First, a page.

Illustrations by Joel Benjamin

Don't Instagram the Fucking Trees: Advice from So Sad Today

Sometimes you just need to flee humanity and get yourself to the nearest woods, desert, pond, river, or lake. While there, avoid the urge to log on.

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Jan 4 2018, 4:22pm

Illustrations by Joel Benjamin

Dear So Sad Today,

How do we survive amidst the mainstream trash of generation K (K for Kardashian), the age of pointless affectations, excessive navel-gazing, and existing only for looks?

Thanks,

Kaught

Dear Kaught,

I know. The Ks are everywhere. And it only seems to be getting worse. They’re proliferating! How many more of them are there going to be? Their breeding seems infinite.

For years, I did a good job of escaping the Kardashians. I didn’t watch the show or fall into clickholes. I remained dispassionate. Then one day I found myself in a three-hour google vortex involving the true substance of Kylie’s lips and who Scott Disick was fucking. Occasionally, we all fall in the hole. Have compassion for yourself if you do.

But as you pointed out, it’s not just the Kardashianization of it all, but the proliferation of superficial corporate signifiers—particularly in headline jargon—that’s a real creeper. The other day, a friend of mine (who is neither stupid nor superficial) referred to an online clothing chain as EVERYTHING, as in, “that store is EVERYTHING.” At first, I wanted to say, “No! Look what they’ve done to you! The universe is everything! Love is everything! The mystery is everything! That’s just a fucking boutique.” But we must have compassion for others who have drank the elixir. When we’re all swimming in it, it seems impossible not to.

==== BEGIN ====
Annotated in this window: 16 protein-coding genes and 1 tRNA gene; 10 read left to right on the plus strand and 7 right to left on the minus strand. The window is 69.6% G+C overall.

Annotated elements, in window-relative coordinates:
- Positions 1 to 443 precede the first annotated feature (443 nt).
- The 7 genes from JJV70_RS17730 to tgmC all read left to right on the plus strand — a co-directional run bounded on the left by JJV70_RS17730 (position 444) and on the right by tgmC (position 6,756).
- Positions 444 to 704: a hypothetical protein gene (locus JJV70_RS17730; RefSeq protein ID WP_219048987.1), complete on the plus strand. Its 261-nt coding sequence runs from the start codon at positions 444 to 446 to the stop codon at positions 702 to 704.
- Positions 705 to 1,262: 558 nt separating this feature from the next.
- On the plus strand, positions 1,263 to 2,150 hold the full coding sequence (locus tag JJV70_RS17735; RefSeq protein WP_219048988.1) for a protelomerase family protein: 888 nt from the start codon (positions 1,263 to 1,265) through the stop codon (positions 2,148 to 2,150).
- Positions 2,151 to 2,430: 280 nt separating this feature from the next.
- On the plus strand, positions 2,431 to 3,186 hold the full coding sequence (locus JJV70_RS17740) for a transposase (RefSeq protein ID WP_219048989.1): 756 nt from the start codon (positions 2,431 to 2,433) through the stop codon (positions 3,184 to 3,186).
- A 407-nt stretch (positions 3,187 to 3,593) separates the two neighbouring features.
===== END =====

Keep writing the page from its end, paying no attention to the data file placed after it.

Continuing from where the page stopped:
So what do we do? In attempting to parse himself from the social meganarratives of conformity that bled from the 50s into the 60s, Timothy Leary said, “Tune In, Turn On, Drop Out.” For me, nowadays, I’d say it’s more a question of: “Go Away, Go In, Create.”

In terms of “Go Away,” I do mean flee humanity. Get yourself to the nearest woods, desert, pond, river, lake, or field where there are very few people. If you live in a city and transportation out of the city is impossible, find an abandoned stairwell. Just sit there. Take in the glory of silence, of emptiness, the way there is no media fingerprint on anything. Feel yourself miss, and even crave, that media. Fight the urge to tweet about silence. Don’t Instagram the fucking trees. But have compassion for that instinct.

In terms of “Go In,” it’s time to start meditating. Despite what some Silicon Valley bros will tell you, meditation is free, requires no equipment, and any human being can do it. I’ve been meditating for many years, the first ten of which I used no instruction other than a few free classes, podcasts, and YouTube videos, and can truly say that inner space is the one place on Earth that’s actually your own. It’s where we can have an infinite quantity of something (nothingness) that won’t hurt us. It’s where we get to be truly free.

Of course, we don’t always feel free in innerspace. Some days it’s bliss and some days Khloe Kardashian’s baby bump sneaks in there and we think about that. It’s fine. We are thinking creatures. If you can’t stop thinking it doesn’t mean you are doing it wrong. You’re probably doing it right. Trust that those thoughts need to be purged.